Kissinger: Yes, I remember.

Brezhnev: Now, that would be a stroke of genius, because anything else we do or reach agreement on would merely look in the eyes of those who know like we are doing an arms balancing act. I had a general discussion with President Nixon on this. I don’t know if there was greater detail. If so, I would like to discuss it tomorrow in a smaller group—on our side, that is. Of course, you could have anyone you wish.

Brezhnev: Then, if I could suggest that we resume our conversation at 11:00 a.m. tomorrow?

Gromyko: There is too little time in the morning. Let’s have lunch (at Spaso House) at 2:00 p.m.

Kissinger: (To Sukhodrev) Do you think that if I presented my case well, you would accept 300 MIRVs in return for our 1,400?

Gromyko: We’ll stick to our original procedure. We’ll have the luncheon at 1:00 p.m.

[Page 250]

Kissinger: We’ll start the toasts the moment we get there.

Gromyko: Forty-five minutes for me; 10 for you.

Brezhnev: We’ll start at 11:00; a 1:00 p.m. lunch; and then we’ll proceed.

Kissinger: Should Korniyenko and Sonnenfeldt get together on the communiqué?

Brezhnev: Good.

(A U.S. text is passed to the Soviet side)6

Gromyko: How many pages, 16?

Dobrynin: We should publish all our figures in the communiqué (laughter).

Kissinger: I must say seriously that if the press sees the third trip as a failure it will have serious consequences. (To Dobrynin) You know this. We will have to say something on background.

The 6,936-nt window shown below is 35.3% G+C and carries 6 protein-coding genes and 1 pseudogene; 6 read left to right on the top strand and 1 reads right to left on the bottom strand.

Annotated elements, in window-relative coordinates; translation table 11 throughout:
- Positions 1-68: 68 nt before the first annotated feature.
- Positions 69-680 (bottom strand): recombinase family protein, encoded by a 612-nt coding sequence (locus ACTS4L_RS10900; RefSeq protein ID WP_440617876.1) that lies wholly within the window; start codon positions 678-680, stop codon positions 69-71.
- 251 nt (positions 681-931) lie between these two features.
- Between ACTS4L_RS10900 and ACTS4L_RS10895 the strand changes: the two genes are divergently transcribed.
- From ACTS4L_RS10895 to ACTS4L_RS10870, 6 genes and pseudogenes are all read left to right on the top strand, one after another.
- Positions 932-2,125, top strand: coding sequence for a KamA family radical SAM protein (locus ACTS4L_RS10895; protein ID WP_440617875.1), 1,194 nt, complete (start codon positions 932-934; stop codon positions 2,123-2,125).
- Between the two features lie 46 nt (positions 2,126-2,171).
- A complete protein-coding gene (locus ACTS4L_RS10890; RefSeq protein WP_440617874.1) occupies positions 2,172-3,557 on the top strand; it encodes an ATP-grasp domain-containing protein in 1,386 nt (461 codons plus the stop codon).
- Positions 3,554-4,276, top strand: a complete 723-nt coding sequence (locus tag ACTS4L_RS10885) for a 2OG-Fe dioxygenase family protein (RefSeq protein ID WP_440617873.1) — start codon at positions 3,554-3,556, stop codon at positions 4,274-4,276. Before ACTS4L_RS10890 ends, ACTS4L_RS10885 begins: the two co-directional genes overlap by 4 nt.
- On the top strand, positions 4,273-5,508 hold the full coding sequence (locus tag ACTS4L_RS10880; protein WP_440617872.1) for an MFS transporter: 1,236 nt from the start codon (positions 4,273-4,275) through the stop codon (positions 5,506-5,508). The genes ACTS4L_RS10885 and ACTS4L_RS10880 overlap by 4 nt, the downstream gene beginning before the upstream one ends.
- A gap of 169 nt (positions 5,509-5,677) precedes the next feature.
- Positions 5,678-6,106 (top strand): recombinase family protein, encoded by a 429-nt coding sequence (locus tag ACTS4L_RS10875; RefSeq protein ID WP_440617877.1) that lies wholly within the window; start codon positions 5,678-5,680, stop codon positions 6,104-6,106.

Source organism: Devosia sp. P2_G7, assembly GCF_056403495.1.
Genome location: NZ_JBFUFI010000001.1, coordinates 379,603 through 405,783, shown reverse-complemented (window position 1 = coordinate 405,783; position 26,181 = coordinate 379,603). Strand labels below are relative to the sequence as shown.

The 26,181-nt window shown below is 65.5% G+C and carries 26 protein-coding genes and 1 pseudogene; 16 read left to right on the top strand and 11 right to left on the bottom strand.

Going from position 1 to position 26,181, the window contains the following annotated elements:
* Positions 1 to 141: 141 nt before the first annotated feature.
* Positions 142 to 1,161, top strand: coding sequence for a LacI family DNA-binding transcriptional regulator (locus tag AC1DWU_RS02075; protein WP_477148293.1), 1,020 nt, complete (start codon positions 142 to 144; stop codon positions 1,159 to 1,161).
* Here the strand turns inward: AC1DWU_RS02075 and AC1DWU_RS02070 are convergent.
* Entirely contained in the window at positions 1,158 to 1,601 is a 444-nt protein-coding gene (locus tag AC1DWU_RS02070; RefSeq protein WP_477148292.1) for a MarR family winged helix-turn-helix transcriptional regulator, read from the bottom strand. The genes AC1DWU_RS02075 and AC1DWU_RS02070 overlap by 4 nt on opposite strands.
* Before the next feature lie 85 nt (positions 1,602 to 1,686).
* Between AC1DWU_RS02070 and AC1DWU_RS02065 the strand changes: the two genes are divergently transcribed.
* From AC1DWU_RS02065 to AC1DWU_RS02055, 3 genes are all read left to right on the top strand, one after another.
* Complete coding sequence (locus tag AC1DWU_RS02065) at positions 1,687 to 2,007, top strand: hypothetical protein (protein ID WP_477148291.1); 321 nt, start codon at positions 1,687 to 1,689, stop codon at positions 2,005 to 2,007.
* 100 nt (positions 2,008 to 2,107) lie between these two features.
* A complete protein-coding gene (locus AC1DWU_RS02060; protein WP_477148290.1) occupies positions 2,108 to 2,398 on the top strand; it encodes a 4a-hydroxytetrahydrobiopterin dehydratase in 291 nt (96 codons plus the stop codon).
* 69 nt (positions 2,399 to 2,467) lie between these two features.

Brezhnev: Dr. Kissinger, I would like you tomorrow to explain your thoughts as to the possibilities and versions of concluding an agreement for 15 years—to see what we can build.

Kissinger: (Laughs) I’ll do it, but I’m afraid that every time we meet we will extend the deadline. The next time it will be 20 years.

Brezhnev: I would agree in Vladivostok to speak in terms of 15 years.

Kissinger: Let me make some observations tomorrow.

(Meeting concludes)

  1. Source: Ford Library, National Security Adviser, Kissinger Reports on USSR, China, and Middle East Discussions, 1974–1976, Box 1, USSR Memcons and Reports, October 27, 1974—Kissinger/Brezhnev Talks in Moscow (2). Top Secret; Sensitive; Nodis. Drafted by Clift. The meeting was held in the Old Politburo Room in the Council of Ministers Building at the Kremlin. Sonnenfeldt’s handwritten notes on the meeting are in National Archives, RG 59, Lot File 81D286, Records of the Office of the Counselor, Box 5, Misc. Memcons.
  2. See footnote 3, Document 64.
  3. Bette Bao Lord.
  4. See footnote 2, Document 2.
  5. Reference is to a tête-à-tête between Brezhnev and Nixon at the beach house in Oreanda on June 30. No record of the conversation has been found. In the third volume of his memoirs, Kissinger recalled: “On that occasion, Brezhnev had proposed that the two superpowers establish what would amount to nuclear tutelage over the rest of the world. A few days later, at a dinner Nixon hosted at Spaso House, the American Embassy residence, the President called me over and, with Brezhnev sitting beside him, described the Soviet leader’s proposal. In effect, it was that the United States and the Soviet Union should cooperate to quell the nuclear ambitions of any other country by agreeing to act together militarily against any country using nuclear weapons. Nixon called it an ‘interesting idea’ to be explored further between me and Dobrynin or Gromyko.” (Kissinger, Years of Renewal, p. 280) See also Kissinger, Years of Upheaval, pp. 1173–1174.
  6. Not found. See footnote 5, Document 74.